Recent changes in climate patterns and ocean temperatures have resulted in all sorts of strange things happening in the waters off the West Coast. In February, for example, UC Santa Barbara staff members found a rare hoodwinker sunfish, or Mola tecta, the first one recorded in the Northern Hemisphere.
In that case, NOAA ecologist Elliott Hazen said, ocean warming could be the reason the species moved north, as have many other sea creatures. The same is true for the food that the basking sharks are following, he said.
The copepods also could be benefiting from the freshwater runoff, although it sometimes can be harmful because it helps poisonous algae grow, which if ingested can sicken or kill some marine mammals. Experts think that was the case in March, when dolphins were becoming stranded and dying in excessive numbers on Orange County beaches.
Though scientists agree that the return of the basking shark may have something to do with environmental factors, they hesitate to draw conclusions because there is so little baseline information about the species.
“I wish I had a good answer,” Dewar said. “We definitely know the ocean is changing.”
The problem, Dewar said, is that scientists don’t know how the animals behave even in normal conditions. And recent changes in the climate have only complicated matters.
In 2010 and 2011, four basking sharks found in California waters were tagged to study their movements.
One was tracked to Baja California and another to Hawaii, Dewar said. Scientists think the animals’ range extends from Baja California in Mexico to Canada, but they have only those four tagged sharks to base their assumptions on.
Scientists also know that basking sharks tend to swim in murky waters where they’re likely to find high concentrations of food. Dewar said the animals appear to swim either near the surface or deep in the ocean, following currents that carry food.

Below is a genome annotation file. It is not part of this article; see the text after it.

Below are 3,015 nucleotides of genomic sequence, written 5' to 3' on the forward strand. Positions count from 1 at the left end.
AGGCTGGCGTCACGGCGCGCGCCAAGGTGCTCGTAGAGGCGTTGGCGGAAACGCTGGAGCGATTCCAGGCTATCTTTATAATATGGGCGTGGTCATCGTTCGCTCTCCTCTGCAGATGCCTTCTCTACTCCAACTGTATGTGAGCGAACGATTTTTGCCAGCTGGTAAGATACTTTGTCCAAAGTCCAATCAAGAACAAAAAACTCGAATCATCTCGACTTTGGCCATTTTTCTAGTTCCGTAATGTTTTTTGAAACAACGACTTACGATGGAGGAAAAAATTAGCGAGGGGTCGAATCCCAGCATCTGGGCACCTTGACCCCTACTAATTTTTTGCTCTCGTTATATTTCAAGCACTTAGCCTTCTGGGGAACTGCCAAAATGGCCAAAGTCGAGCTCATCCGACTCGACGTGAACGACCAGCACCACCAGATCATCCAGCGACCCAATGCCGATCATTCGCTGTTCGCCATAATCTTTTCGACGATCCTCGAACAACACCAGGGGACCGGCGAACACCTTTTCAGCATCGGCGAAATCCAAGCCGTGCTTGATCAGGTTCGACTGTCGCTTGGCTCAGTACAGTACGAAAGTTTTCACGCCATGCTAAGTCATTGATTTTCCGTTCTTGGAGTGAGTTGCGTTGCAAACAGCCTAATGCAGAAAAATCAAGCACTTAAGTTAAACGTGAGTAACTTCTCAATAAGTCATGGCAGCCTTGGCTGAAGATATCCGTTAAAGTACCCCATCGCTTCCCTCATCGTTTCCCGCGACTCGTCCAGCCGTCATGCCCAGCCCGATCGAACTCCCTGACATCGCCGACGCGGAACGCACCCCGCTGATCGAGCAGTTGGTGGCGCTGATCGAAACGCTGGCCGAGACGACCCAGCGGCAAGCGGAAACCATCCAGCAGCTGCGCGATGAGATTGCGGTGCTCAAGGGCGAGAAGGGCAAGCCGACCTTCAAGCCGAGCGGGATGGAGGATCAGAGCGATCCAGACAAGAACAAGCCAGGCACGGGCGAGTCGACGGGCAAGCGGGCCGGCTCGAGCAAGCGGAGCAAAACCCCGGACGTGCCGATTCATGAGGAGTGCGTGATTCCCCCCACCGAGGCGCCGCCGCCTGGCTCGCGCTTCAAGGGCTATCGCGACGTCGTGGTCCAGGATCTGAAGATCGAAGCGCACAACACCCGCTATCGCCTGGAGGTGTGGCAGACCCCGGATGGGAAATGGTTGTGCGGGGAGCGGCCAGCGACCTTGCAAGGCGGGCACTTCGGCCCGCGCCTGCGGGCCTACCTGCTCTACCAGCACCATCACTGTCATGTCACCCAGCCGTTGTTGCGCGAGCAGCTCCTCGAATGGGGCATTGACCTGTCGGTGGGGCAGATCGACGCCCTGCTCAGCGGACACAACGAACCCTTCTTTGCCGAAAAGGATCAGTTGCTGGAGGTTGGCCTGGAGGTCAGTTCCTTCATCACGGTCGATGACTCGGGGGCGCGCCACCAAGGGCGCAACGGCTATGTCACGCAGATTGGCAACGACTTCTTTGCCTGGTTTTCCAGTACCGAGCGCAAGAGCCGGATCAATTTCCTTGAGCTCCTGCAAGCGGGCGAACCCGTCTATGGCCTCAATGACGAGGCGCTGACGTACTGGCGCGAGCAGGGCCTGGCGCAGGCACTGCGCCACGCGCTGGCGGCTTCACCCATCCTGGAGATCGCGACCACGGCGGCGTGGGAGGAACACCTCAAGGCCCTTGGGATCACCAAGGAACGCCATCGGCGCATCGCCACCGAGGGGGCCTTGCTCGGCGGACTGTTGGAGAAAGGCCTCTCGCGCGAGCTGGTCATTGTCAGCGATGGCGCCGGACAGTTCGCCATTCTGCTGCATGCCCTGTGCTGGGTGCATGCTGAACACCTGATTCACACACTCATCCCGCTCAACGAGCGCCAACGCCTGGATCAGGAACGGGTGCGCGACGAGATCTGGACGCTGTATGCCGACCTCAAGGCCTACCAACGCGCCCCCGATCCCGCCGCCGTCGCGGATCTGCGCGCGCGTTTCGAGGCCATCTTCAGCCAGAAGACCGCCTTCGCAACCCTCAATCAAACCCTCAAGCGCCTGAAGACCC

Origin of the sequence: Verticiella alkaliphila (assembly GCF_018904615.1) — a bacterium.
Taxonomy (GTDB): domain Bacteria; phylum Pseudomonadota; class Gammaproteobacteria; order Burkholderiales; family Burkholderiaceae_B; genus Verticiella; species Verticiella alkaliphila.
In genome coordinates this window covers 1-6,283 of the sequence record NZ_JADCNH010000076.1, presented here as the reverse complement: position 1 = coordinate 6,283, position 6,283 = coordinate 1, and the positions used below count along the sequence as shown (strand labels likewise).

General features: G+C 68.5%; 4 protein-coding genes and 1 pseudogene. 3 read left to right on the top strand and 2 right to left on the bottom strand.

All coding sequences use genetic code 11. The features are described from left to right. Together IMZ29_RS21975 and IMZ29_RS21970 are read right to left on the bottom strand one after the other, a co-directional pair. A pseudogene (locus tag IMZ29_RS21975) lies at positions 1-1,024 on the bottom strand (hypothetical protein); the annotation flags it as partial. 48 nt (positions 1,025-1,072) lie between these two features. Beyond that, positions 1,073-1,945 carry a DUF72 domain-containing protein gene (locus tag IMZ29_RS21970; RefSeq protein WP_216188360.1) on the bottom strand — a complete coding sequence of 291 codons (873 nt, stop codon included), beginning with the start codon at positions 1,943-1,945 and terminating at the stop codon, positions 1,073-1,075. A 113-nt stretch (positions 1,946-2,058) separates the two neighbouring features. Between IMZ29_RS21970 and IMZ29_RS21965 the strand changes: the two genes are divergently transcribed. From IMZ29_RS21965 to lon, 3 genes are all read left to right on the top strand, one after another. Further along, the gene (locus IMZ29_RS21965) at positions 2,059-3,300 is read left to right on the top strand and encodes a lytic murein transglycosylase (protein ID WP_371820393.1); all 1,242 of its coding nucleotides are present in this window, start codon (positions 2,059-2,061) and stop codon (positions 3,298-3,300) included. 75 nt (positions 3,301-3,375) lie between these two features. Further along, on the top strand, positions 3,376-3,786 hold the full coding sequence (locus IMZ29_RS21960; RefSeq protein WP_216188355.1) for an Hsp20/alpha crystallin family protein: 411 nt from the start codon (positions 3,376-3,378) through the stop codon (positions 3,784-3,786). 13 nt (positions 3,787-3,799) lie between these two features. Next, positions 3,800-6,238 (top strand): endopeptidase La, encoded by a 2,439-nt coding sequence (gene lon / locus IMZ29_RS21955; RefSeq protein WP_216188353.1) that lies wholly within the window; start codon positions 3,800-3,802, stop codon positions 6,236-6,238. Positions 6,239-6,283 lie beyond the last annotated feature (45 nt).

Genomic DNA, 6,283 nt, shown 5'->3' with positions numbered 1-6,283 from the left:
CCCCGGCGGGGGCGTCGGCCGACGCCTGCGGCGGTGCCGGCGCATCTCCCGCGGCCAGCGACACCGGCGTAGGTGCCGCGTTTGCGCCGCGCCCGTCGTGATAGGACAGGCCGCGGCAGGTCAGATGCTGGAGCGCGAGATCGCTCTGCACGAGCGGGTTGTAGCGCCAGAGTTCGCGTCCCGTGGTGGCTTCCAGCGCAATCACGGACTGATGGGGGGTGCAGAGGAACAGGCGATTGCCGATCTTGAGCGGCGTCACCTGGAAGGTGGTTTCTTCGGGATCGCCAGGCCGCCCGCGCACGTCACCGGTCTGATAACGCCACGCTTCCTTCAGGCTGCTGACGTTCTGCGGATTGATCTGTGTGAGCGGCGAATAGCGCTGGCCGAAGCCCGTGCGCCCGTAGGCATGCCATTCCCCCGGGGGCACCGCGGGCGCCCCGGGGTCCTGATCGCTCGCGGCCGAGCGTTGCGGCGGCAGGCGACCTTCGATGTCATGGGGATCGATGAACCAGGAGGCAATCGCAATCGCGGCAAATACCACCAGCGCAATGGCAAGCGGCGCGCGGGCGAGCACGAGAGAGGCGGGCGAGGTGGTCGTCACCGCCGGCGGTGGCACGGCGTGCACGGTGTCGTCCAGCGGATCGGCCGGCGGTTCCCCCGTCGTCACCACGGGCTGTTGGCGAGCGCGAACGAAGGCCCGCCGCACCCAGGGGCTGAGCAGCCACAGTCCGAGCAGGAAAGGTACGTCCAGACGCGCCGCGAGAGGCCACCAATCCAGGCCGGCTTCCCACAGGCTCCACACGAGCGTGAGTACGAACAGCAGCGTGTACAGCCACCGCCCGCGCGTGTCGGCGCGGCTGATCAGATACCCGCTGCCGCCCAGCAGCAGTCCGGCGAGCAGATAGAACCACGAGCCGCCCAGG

Besides that, little is known about their habitats.
Sharks in general take longer than other marine animals to mature to reproductive age and have small numbers of offspring, said Ryan Freedman, a researcher who works with NOAA to track the basking sharks. That could explain why the animals seemed to be gone from Southern California waters for so long.
It’s likely that the increase in sightings means the population is finally recovering after years of being decimated, Freedman said.
And that presents elated scientists with the opportunity to properly track and research the basking sharks.
Freedman tagged two more in April, and he’s ready with four additional tags should he encounter more of the gentle giants. The tags are equipped with satellite technology and attached next to a shark’s dorsal fin. They gather information about depth, light and temperature to make estimates about where the shark ventures.
After a few months, the tags fall off and rise to the surface of the ocean. Then, more satellite data are transmitted to scientists.
“A lot of times, we don’t really know we need information until it’s too late,” Freedman said. With advanced technology and more marine wildlife protections, he said, “these days we’re a lot better.”